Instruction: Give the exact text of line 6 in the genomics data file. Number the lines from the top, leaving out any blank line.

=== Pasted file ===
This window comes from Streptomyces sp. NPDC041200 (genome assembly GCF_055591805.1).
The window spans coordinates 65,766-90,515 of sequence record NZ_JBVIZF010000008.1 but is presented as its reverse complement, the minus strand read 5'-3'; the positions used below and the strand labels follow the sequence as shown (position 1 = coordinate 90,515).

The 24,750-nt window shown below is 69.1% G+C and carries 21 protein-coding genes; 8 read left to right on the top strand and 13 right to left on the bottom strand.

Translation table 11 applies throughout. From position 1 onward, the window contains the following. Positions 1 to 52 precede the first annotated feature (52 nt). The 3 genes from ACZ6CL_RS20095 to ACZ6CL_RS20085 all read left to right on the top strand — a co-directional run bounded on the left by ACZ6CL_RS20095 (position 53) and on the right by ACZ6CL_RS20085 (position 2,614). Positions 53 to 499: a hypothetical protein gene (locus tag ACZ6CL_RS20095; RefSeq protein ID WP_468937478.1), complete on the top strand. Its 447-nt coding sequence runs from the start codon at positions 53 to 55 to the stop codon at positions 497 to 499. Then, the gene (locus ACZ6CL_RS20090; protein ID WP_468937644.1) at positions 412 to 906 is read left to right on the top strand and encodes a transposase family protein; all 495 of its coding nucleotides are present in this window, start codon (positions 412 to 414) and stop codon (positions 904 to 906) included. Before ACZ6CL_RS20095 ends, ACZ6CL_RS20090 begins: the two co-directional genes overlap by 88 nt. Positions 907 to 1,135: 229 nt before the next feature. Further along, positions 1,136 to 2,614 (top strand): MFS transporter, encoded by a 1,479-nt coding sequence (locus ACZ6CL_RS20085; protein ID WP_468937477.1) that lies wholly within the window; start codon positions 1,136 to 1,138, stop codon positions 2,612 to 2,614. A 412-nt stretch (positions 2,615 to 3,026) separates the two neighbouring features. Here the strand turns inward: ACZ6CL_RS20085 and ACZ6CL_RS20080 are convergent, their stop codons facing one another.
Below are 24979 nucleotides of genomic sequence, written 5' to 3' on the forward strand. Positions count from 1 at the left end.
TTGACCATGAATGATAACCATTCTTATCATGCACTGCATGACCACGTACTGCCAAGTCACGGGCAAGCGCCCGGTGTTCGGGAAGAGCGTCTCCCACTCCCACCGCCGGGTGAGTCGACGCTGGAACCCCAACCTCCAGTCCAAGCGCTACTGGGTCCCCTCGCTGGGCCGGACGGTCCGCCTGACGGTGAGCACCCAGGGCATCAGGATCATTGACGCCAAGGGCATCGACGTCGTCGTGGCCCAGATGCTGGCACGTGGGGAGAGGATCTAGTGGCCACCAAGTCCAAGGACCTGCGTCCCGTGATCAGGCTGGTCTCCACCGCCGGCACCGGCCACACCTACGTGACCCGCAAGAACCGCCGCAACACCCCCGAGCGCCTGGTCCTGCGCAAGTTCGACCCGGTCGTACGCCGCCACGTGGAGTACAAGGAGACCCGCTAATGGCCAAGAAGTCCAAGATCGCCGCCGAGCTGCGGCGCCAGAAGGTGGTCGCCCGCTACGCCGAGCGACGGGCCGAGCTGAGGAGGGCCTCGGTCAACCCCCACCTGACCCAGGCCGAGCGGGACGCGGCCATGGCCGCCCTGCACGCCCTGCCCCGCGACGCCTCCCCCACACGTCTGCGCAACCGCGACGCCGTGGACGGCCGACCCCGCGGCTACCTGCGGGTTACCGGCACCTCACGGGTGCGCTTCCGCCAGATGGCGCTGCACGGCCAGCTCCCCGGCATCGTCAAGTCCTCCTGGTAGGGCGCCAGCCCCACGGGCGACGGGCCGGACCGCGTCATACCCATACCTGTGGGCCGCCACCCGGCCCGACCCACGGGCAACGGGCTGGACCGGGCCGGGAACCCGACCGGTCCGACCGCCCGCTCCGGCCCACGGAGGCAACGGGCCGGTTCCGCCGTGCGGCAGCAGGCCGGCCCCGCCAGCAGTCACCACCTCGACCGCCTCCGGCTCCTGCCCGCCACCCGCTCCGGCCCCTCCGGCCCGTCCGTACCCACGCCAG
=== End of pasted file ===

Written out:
TTGACCATGAATGATAACCATTCTTATCATGCACTGCATGACCACGTACTGCCAAGTCACGGGCAAGCGCCCGGTGTTCGGGAAGAGCGTCTCCCACTCCCACCGCCGGGTGAGTCGACGCTGGAACCCCAACCTCCAGTCCAAGCGCTACTGGGTCCCCTCGCTGGGCCGGACGGTCCGCCTGACGGTGAGCACCCAGGGCATCAGGATCATTGACGCCAAGGGCATCGACGTCGTCGTGGCCCAGATGCTGGCACGTGGGGAGAGGATCTAGTGGCCACCAAGTCCAAGGACCTGCGTCCCGTGATCAGGCTGGTCTCCACCGCCGGCACCGGCCACACCTACGTGACCCGCAAGAACCGCCGCAACACCCCCGAGCGCCTGGTCCTGCGCAAGTTCGACCCGGTCGTACGCCGCCACGTGGAGTACAAGGAGACCCGCTAATGGCCAAGAAGTCCAAGATCGCCGCCGAGCTGCGGCGCCAGAAGGTGGTCGCCCGCTACGCCGAGCGACGGGCCGAGCTGAGGAGGGCCTCGGTCAACCCCCACCTGACCCAGGCCGAGCGGGACGCGGCCATGGCCGCCCTGCACGCCCTGCCCCGCGACGCCTCCCCCACACGTCTGCGCAACCGCGACGCCGTGGACGGCCGACCCCGCGGCTACCTGCGGGTTACCGGCACCTCACGGGTGCGCTTCCGCCAGATGGCGCTGCACGGCCAGCTCCCCGGCATCGTCAAGTCCTCCTGGTAGGGCGCCAGCCCCACGGGCGACGGGCCGGACCGCGTCATACCCATACCTGTGGGCCGCCACCCGGCCCGACCCACGGGCAACGGGCTGGACCGGGCCGGGAACCCGACCGGTCCGACCGCCCGCTCCGGCCCACGGAGGCAACGGGCCGGTTCCGCCGTGCGGCAGCAGGCCGGCCCCGCCAGCAGTCACCACCTCGACCGCCTCCGGCTCCTGCCCGCCACCCGCTCCGGCCCCTCCGGCCCGTCCGTACCCACGCCAG